By David Dodd
Here’s the plan—each week, I will blog about a different song, focusing, usually, on the lyrics, but also on some other aspects of the song, including its overall impact—a truly subjective thing. Therefore, the best part, I would hope, would not be anything in particular that I might have to say, but rather, the conversation that may happen via the comments over the course of time—and since all the posts will stay up, you can feel free to weigh in any time on any of the songs! With Grateful Dead lyrics, there’s always a new and different take on what they bring up for each listener, it seems. (I’ll consider requests for particular songs—just private message me!)
“If that jubilee don’t come….maybe I’ll meet you on the run.”
Garcia is one of those collections of songs that seems borderline unbelievable, 44 years later. But then, the same could be said of most of the albums—song collections all—from that era: the golden age of story songs by Hunter and Garcia.
I remember having to face the question: side one or side two? Side one is the impeccable suite of perfect songs: “Deal,” “Bird Song,” “Sugaree,” and “Loser.” Side two is the exploration of sonic spaces and the incredible opening up into “The Wheel.” I loved them both, but it was all about the mood of the moment. CDs don’t offer the same choice. And iTunes one-off downloads rob us of all context.
“Sugaree” is a story song utilizing all the subtle tricks in Hunter’s arsenal. He lays out a character, addressing another character, the Sugaree of the title, in terms that could mean several things, and offers a glimpse of a shared past and a possible future that awaits. But even in the song’s present moment, what is occurring or has just happened?
Garcia’s setting of the lyric is just as mercurial as the words themselves. The performances could settle into a wide range of tempos, and the instrumentals between the verses could roar to life and then descent to a whisper.
I have read a wide range of interpretations over the years. If you want some fun, take a look at the series of proposed interpretations voiced in the “deadsongs” conference on the WELL. Just to give you an idea, they range from well-argued position to well-argued position proposing a variety of possible scenarios including one involving two slaves newly-arrived in the New World, all the way to the relationship of a john to a prostitute.
You may have seen Robert Hunter’s liner notes on the song, written for the Garcia box set All Good Things, in which he wrote:
"Sugaree was written soon after I moved from the Garcia household to China Camp. People assume the idea was cadged from Elizabeth Cotten's ‘Sugaree,’ but, in fact, the song was originally titled 'Stingaree,' which is a poisonous South Sea manta. The phrase 'just don't tell them that you know me' was prompted by something said by an associate in my pre-Dead days when my destitute circumstances found me fraternizing with a gang of minor criminals. What he said, when departing, was: 'Hold your mud and don't mention my name.'
"Why change the title to 'Sugaree'? Just thought it sounded better that way, made the addressee seem more hard-bitten to bear a sugar-coated name. The song, as I imagined it, is addressed to a pimp. And yes, I knew Libba's song, and did indeed borrow the new name from her, suggested by the 'Shake it' refrain."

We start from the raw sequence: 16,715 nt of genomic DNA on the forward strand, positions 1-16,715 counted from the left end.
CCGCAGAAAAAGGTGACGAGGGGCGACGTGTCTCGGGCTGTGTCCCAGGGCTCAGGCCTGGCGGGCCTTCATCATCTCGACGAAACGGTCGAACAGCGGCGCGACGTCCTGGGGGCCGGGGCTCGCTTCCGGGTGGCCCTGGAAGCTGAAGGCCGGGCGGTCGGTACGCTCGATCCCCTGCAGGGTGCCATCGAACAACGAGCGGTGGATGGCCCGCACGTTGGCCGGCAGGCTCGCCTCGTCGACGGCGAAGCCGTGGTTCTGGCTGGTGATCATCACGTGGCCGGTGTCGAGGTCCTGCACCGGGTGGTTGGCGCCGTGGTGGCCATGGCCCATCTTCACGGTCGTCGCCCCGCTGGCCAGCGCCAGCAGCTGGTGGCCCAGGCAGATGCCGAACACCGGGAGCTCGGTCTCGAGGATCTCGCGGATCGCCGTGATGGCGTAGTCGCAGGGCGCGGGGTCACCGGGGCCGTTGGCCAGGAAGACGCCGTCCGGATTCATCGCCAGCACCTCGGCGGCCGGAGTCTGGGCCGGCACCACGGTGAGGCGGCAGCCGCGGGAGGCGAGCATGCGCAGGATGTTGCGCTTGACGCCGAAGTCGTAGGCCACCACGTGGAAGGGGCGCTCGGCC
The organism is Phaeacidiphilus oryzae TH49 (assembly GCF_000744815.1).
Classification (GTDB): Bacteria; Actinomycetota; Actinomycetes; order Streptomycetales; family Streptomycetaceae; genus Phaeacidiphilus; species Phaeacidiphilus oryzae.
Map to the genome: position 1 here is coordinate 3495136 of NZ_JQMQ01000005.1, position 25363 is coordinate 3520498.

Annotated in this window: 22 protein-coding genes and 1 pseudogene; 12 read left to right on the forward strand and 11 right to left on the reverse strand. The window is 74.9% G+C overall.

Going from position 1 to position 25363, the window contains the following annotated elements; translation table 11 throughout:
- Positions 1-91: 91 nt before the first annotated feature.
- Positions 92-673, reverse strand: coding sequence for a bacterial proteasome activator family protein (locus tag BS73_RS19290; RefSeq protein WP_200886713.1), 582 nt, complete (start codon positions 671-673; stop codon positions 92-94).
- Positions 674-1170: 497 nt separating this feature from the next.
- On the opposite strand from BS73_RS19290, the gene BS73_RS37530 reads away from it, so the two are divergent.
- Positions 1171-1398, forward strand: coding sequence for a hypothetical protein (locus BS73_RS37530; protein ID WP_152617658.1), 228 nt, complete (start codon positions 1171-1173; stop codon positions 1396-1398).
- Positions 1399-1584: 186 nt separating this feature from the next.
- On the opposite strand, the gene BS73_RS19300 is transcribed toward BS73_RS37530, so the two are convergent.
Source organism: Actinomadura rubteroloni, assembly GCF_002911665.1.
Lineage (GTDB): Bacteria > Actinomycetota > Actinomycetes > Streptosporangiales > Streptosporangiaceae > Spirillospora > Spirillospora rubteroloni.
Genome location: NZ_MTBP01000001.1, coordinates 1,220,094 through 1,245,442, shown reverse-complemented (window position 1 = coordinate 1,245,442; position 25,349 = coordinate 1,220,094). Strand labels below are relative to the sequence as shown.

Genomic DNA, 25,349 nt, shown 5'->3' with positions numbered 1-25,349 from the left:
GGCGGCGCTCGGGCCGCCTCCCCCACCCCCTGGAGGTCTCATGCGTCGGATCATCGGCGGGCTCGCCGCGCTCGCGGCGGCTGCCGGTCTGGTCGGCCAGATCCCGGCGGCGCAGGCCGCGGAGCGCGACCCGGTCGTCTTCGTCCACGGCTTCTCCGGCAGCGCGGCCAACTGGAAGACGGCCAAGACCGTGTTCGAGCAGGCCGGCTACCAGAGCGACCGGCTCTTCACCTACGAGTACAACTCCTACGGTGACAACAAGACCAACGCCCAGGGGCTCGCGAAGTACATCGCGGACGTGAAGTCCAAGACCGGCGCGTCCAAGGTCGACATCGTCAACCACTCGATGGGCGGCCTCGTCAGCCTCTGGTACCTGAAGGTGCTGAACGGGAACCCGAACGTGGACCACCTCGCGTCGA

So there you have Hunter actually telling us how he imagined the song—a rare glimpse behind the curtain.
But the point, as always, is not about reality. It’s about the listener’s perception, about the variety of ways a song can be heard, and heard differently over time, or how it can be convincingly explained in many differing ways.
Each of the listeners who took time to lay out a theory of the song’s meaning had spent time with the words. As we all do, whether we are conscious lyric listeners or just let the words wash over us as part of the overall music. (Sometimes I wish I understood no English at all, so I could hear these songs as pure sound, because that’s a definite component of what Hunter does. The “sh” sound, repeated over and over in this song, for instance, is a hushing sound, or a windy sound, or a percussive, impossible to intonate sound made by the mouth, like brushes on a drumhead.)
And it’s that investment in the words, or in the sound, that leads us to want to hear a song over and over—because we can never get to the bottom of it. Its meanings are endless, and the musical variations are endless, too.
I’m grateful for this song for several reasons other than its inherent greatness. I’m glad that it sent me looking for Fred Neil, and for Elizabeth Cotten. I’m glad that I was forced to familiarize myself with the concept of Jubilee—a concept that seems, at its core, utterly civilized and lacking in today’s unforgiving world of foreclosures and job loss and constant indebtedness. Why shouldn’t there be a cleansing of the accounts every 49 years? What a great idea! Slaves were freed. Debts were forgiven. All this happened in the 50th year. Clean slate.
Hmmm….the 50th year. Hadn’t thought about that, but it will be the Jubilee Anniversary.
When I first hear the song live in concert, I simply could not believe how it could stretch out. I only knew the studio version up until that show at Winterland in the spring of 1977, and then wham! they played it. I was sitting in that spot you used to be able to go, up behind the band, looking out from their perspective over the rest of the crowd, focusing a lot on the drummers, but it seemed they played instrumental choruses heaped one upon the next, building in intensity, and then, as I mentioned, “shhhhh…” down to a whisper. “Please don’t tell ‘em that you know me.” Shush.